I've seen all five nominees -- and it took some doing to get a screener link for "Tanna," which is just a wonderful modern Romeo and Juliet type of story based on the experiences of a real native people. One of the flat-out most beautiful films of the year.

Of those nominated I'll pick "Land of Mine," a Dutch drama about young German soldiers (boys, really) forced to recover land mines from the beach by their captors after WWII. Great little piece of unknown history.

Predicting a winner is tough. "A Man Called Ove" is the sentimental choice. "The Salesman" might get the nod because of its Iranian origin and political climate; the filmmaker is boycotting the Oscar ceremony. Picking it would be a big statement by Academy voters.

Of those remaining, "Toni Erdmann," a weird and quirky German black comedy, has the highest profile, what with an American remake starring Kristen Wiig and Jack Nicholson just announced. So it has a shot to win.

I also liked "Neruda," a very non-traditional biopic of the writer/activist, but not enough to bump "Tanna."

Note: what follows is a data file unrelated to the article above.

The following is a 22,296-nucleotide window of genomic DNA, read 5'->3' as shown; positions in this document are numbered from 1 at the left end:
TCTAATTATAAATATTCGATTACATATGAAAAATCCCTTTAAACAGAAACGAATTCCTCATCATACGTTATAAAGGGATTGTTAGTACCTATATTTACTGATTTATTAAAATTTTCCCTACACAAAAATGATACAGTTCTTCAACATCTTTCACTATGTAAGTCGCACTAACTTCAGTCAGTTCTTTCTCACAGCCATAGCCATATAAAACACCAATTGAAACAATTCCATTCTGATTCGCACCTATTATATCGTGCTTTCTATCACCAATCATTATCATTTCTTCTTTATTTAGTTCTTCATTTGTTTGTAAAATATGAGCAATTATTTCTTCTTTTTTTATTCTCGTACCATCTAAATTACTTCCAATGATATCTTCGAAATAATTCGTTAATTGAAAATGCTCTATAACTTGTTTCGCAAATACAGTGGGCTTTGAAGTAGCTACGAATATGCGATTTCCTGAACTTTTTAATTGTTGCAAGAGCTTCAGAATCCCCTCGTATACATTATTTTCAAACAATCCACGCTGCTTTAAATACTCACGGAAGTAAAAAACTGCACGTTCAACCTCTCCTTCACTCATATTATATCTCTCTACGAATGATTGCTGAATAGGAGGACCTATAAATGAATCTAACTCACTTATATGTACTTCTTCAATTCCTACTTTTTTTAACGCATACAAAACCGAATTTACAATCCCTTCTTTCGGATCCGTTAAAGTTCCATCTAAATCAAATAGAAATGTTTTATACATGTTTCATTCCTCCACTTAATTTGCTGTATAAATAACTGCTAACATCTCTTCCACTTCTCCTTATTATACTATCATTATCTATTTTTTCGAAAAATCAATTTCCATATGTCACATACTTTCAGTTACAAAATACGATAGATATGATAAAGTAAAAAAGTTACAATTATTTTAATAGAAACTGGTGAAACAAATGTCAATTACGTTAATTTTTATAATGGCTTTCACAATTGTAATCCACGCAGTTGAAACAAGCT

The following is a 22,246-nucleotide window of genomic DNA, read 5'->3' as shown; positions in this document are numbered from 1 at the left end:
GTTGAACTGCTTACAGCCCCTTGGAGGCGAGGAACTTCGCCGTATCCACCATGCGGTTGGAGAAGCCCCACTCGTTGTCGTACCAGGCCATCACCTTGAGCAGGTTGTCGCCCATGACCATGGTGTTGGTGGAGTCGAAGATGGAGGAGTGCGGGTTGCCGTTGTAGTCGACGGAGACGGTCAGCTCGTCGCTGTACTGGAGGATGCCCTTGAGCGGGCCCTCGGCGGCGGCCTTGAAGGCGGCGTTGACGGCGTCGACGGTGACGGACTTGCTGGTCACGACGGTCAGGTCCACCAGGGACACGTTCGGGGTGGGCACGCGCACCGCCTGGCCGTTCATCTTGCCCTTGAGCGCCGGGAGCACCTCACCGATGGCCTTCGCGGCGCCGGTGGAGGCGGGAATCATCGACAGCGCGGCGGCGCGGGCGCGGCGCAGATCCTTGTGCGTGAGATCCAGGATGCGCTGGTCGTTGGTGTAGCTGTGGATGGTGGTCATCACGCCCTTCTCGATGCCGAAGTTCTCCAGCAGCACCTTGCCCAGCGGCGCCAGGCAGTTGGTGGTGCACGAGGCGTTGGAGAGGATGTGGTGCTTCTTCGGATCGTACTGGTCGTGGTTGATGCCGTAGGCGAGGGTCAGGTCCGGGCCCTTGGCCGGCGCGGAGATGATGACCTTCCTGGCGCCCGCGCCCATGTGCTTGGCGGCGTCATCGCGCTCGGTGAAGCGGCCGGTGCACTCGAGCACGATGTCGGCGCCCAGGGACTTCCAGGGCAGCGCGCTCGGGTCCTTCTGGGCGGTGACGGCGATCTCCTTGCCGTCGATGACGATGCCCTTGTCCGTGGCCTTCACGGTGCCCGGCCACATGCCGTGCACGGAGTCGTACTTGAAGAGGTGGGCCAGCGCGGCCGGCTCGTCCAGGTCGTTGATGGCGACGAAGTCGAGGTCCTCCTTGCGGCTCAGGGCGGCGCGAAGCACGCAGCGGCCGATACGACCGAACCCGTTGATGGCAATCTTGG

Will Win: "The Salesman"  
Should Win: "Land of Mine"  
Chris Cross: "Our Little Sister," "Dheepan" and "The Handmaiden" replace
"Toni Erdmann,""The Salesman"and
"A Man Called Ove."


Documentary Feature

A pretty good year for documentaries. Unfortunately, this list of five nominees doesn't even come close to representing the best work of 2016.

"O.J.: Made in America" seems to have this category locked up. It's a fine piece of work, though I would pick the un-nominated "Weiner" as my favorite of the year. But the simple truth is "O.J." is a television documentary miniseries. It was conceived as part of ESPN's "30 for 30" series. After nominal theatrical screenings, it aired on television over several nights -- with commercials. It was edited to include pauses for said commercials. It will be eligible for Emmy prizes next awards cycle.